Microsoft and Yahoo to fight 'Lottery win fraud'

A typical phishing email
A typical phishing email

Some of the world's most powerful brands have teamed up in the quest to stop people falling for online lottery scams.

Microsoft, Yahoo, Western Union and the African Development Bank have announced a coalition to combat the plethora of phishing schemes that are defrauding thousands out of their money.

A collaborative effort will see the members attempting to spread the word that people should be wary of emails that purport to inform people that they have won a prize on a lottery – often asking for a small 'administration fee' to proceed.

What's obvious to you...

It's an incredibly obvious scam to many, but it tends to be the more vulnerable people on the internet and email who fall for it, and the group is keen to bring the practice to an end.

Research has shown that one in 44 people surveyed have lost money to online scams, and 27 per cent of people were worried that they would fall victim to online fraud.

Speaking at the 6th German Anti Spam Summit,Tim Cranton, Associate General Counsel for Worldwide Internet Safety Programs at Microsoft, said, "This online threat differs from those that try to exploit software code or attack computers.

"Lottery scammers prey not on software, but on the hope of their victims — and with scams that can be so creative and plausible, internet users simply don't know whom they can believe. Microsoft is announcing this coalition with the African Development Bank, Western Union and Yahoo today with the goal of helping to better ensure end-to-end trust in the internet for everyone."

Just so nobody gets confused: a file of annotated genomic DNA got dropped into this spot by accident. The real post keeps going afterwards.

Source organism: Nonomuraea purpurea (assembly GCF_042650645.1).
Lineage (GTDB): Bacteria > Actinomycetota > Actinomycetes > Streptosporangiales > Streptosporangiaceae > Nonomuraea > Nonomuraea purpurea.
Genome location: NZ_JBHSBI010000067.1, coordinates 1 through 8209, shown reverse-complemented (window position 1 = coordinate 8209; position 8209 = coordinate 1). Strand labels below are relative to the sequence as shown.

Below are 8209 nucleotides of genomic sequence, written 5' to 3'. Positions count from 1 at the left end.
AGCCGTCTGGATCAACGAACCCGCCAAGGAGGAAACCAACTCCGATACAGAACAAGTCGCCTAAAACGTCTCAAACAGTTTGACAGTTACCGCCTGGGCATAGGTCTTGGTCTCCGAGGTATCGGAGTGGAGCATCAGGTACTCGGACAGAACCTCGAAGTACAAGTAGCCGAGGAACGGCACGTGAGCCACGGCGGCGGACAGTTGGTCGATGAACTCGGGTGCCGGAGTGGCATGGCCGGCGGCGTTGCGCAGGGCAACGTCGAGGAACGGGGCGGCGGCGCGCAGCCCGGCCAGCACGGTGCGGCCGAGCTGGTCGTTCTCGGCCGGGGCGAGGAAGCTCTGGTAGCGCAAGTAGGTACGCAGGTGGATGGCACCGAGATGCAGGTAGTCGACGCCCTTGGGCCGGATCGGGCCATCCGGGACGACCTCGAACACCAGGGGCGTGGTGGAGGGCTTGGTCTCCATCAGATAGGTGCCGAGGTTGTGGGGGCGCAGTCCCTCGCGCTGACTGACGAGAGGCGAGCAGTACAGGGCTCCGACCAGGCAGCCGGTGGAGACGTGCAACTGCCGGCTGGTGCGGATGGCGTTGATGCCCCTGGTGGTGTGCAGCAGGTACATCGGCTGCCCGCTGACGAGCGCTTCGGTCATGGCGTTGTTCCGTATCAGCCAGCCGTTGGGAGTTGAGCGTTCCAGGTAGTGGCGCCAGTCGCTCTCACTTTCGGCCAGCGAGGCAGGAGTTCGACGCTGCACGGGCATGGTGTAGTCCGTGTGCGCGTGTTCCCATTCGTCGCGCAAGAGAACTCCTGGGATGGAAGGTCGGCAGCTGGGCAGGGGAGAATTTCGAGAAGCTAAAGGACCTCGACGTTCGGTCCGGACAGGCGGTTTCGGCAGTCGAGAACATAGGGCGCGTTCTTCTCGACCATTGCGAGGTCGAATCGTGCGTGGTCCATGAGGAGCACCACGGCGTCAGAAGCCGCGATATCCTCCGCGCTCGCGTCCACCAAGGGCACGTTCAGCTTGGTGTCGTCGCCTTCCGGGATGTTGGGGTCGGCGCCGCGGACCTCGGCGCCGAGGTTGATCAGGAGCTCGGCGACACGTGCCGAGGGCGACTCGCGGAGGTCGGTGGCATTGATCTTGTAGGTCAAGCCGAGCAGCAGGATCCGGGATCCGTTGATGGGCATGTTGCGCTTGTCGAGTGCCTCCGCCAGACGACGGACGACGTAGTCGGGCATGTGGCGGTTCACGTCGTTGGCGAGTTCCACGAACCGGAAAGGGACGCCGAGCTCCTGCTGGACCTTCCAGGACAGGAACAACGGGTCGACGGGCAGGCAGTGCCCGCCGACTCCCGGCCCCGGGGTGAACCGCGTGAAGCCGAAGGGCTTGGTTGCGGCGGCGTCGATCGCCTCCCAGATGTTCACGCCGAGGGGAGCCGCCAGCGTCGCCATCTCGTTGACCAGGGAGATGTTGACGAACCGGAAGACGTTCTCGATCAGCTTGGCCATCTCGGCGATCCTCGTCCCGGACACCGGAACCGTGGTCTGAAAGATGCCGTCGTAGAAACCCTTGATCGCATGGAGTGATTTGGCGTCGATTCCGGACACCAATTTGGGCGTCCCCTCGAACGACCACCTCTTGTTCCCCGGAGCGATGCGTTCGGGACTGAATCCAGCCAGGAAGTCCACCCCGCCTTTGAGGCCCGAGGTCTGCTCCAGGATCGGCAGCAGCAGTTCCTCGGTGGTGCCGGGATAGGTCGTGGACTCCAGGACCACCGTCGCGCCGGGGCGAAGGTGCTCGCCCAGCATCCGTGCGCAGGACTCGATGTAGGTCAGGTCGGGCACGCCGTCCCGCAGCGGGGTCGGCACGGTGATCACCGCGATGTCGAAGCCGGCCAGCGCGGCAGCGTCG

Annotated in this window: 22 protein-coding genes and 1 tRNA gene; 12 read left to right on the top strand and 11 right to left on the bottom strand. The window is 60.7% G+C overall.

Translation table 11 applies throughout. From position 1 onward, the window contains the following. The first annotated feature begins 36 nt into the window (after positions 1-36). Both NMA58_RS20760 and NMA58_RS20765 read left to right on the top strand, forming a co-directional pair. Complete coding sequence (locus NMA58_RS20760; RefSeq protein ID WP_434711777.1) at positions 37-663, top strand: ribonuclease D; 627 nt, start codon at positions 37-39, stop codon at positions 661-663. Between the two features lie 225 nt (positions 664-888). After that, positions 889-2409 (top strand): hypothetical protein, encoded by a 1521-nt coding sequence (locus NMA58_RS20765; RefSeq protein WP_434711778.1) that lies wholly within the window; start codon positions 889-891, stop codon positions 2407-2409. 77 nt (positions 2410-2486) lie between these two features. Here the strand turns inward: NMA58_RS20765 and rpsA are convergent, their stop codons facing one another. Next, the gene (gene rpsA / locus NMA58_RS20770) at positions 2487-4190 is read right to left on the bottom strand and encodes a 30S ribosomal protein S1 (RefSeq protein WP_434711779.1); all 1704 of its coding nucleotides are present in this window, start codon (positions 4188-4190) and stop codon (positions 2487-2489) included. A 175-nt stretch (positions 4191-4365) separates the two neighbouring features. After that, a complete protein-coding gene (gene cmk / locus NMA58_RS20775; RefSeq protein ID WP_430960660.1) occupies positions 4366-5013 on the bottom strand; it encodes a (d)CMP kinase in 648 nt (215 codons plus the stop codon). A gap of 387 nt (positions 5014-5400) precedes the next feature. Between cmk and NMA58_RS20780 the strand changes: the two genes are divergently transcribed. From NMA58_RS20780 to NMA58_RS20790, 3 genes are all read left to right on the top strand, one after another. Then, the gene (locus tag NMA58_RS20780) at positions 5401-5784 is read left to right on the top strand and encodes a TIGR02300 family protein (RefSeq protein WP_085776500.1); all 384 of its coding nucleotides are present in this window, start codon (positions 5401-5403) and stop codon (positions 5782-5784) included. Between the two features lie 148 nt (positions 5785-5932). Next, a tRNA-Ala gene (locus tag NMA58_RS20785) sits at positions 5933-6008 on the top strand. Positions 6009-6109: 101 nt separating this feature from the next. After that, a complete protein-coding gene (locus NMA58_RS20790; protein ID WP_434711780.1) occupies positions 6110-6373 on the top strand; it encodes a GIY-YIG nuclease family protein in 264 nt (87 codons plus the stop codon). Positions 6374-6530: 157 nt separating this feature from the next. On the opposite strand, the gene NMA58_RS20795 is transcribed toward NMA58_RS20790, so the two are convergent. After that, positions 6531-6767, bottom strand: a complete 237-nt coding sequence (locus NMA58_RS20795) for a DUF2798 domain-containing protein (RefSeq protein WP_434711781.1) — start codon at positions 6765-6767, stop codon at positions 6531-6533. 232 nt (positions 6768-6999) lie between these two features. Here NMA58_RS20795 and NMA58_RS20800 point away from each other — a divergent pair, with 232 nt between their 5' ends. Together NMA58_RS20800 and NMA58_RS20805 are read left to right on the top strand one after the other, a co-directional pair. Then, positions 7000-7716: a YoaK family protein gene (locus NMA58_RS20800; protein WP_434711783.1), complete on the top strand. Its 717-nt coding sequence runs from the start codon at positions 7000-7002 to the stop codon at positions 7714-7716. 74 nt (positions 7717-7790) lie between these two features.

Web mail

George Hadjigeorgiou, General Manager of communication and community products in Yahoo Europe added: "As one of the world's largest web mail providers, reaching hundreds of millions of internet users, we realize that Yahoo is in a unique position to help educate consumers about dangerous scams online, and we have a special responsibility to help provide a safe online experience.

"At Yahoo, we've long told our users that if it sounds 'too good to be true', it probably is. But as internet fraudsters continue to get more creative in their approaches, consumers continue to be deceived.

"This unique initiative is a continuation of our online safety and trust initiatives and is intended to help support our consumer awareness efforts."

Patrick Goss

Patrick Goss is the ex-Editor in Chief of TechRadar. Patrick was a passionate and experienced journalist, and he has been lucky enough to work on some of the finest online properties on the planet, building audiences everywhere and establishing himself at the forefront of digital content.  After a long stint as the boss at TechRadar, Patrick has now moved on to a role with Apple, where he is the Managing Editor for the App Store in the UK.